Every so often, a person gets to work on a project that can make a significant difference for a community and also feels deeply personal. This was the case for Amy when she was invited to assist in creating the Hazelwood Riverfront Master Plan. Developing a plan to reconnect Greater Hazelwood to the Monongahela River had been a long time coming.
Dates: April 2020 – August 2022
Client: Almono LP, via the Pennsylvania Environmental Council (returning client)
Location: Pittsburgh, PA (Greater Hazelwood neighborhood)
Outdoor Assets: Monongahela River, Three Rivers Heritage Trail, Great Allegheny Passage
Project Type: Plan development
Collaborators: Environmental Planning & Design was the primary contractor
Much of Hazelwood’s riverfront is privately owned by Almono, a joint venture of three Pittsburgh philanthropic foundations. The riverfront is part of a larger 178-acre brownfield site, Hazelwood Green, that’s being converted into a mixed-use development. Hazelwood Green has gone from hosting one of the world’s largest coke works operations (part of Pittsburgh’s once massive steel industry) to hosting research and robotics operations with the country’s largest rooftop solar array. Almono, which intends to restore public access to the Monongahela River, partnered with the Pennsylvania Environmental Council to seek a Pennsylvania Department of Natural Resources grant to produce a riverfront plan. With the grant approved, Environmental Planning & Design was selected to produce the plan. Cycle Forward was brought on to lead community engagement efforts, conduct stakeholder interviews, and coordinate with the project advisory committee.
See this excellent video for more about the project in the words of community stakeholders and AJ Schwartz of Environmental Planning & Design.
Hazelwood is a historically disenfranchised neighborhood that has been disconnected from its riverfront for decades. It was important that a thoughtful and inclusive public engagement process be a central part of the project. Early in the process, the project team and advisory committee developed planning and design goals that were centered on an inclusive process. Included were the intention to return access to the riverfront while mending the impacts of heavy industry.
The project began in March 2020, just as pandemic safety measures were being taken. The team shifted away from planned largescale public meetings to a series of virtual interactions. We attended Hazelwood Initiative’s (the local community development corporation) monthly community meetings, hosted an outdoor weekend-long workshop, conducted individual stakeholders, surveyed residents (paper and digital), and found ways to introduce people to the site (a virtual tour, articles in the local newspaper, and so forth). The process concluded with a virtual meeting to review the draft plan. Ultimately, the public process included a more extensive and longer-lasting outreach effort than may have occurred in a pre-COVID environment.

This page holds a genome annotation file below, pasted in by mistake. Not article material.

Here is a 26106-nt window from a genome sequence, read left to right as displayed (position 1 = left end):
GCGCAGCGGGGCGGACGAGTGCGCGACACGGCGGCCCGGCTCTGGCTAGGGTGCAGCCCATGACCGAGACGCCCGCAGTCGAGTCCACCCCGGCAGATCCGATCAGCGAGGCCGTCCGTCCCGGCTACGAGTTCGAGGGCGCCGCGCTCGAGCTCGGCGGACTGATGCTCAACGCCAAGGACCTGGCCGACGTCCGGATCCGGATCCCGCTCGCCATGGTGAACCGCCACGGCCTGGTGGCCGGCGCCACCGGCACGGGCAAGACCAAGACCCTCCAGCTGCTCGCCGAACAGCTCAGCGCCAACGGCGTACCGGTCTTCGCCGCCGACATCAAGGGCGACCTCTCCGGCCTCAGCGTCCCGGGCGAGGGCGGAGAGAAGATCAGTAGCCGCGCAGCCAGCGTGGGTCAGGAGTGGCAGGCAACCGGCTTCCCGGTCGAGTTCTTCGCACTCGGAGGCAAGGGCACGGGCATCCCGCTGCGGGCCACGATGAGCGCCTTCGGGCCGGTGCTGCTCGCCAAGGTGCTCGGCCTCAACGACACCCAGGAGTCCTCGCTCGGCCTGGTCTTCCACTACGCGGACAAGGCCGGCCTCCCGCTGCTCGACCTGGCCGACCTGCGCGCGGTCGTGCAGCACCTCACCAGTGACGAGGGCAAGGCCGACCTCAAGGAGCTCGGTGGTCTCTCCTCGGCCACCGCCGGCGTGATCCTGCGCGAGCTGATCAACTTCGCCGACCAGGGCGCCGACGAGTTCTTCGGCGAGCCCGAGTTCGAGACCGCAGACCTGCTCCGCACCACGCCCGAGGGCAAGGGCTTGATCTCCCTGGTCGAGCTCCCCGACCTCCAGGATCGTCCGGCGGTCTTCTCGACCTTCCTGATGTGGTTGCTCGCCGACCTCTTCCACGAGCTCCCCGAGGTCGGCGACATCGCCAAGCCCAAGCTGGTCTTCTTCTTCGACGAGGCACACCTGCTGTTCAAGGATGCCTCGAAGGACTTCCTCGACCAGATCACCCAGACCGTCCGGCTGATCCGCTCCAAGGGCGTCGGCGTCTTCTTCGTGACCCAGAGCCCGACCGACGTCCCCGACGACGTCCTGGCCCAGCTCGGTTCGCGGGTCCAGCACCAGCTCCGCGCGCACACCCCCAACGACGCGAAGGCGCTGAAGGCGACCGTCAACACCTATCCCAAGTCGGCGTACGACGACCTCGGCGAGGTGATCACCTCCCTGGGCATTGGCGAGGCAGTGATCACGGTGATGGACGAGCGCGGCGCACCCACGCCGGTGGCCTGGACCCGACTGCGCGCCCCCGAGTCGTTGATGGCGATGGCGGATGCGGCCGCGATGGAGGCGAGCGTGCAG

Environmental Planning & Design took the lead in producing the project’s key deliverable, the Hazelwood Riverfront Master Plan. See Part 3 of the plan, “People,” to learn more about the public process that was managed by Cycle Forward. The section includes key takeaways from the community survey and stakeholder interviews.
The most significant impact of the project was convening a group of local champions and providing an avenue for celebrating Connellsville and its outdoor assets. Specific accomplishments include:
- The planning process enabled Almono to build upon its relationship with community members and engage around a shared vision of reconnecting Greater Hazelwood to its riverfront. One telling outcome was the midway decision to stop referring to the site as the “Hazelwood Green Riverfront” and to simply call it the Hazelwood Riverfront (signifying the riverfront is of the community, not simply part of a private development).
- One tangential outcome was when Hazelwood Initiative invited Cycle Forward to give a presentation about the trail town approach (Hazelwood is adjacent to the Great Allegheny Passage). That occurred only through relationships developed during the project. Hazelwood Initiative credits conversations spurred at that meeting for a 2023 Friends of the Riverfront effort to plan for a critical trail connection through Hazelwood.
- On a personal note, Amy lives directly across the river from Hazelwood. One of her last assignments in graduate school in 2001 was a class project producing a plan for Hazelwood (one of many student plans neighborhood leaders have indulged over the years!). Little did she know back in 2001 that she would be back nearly 20 years later working with the community to plan for its future along the water – this time, as someone who lives close enough to walk that stretch on a regular basis. It will take years – decades even – to realize the riverfront plan. It’s an ambitious plan that is worthy of the investment and one that will reconnect people to the Monongahela River in a powerful way.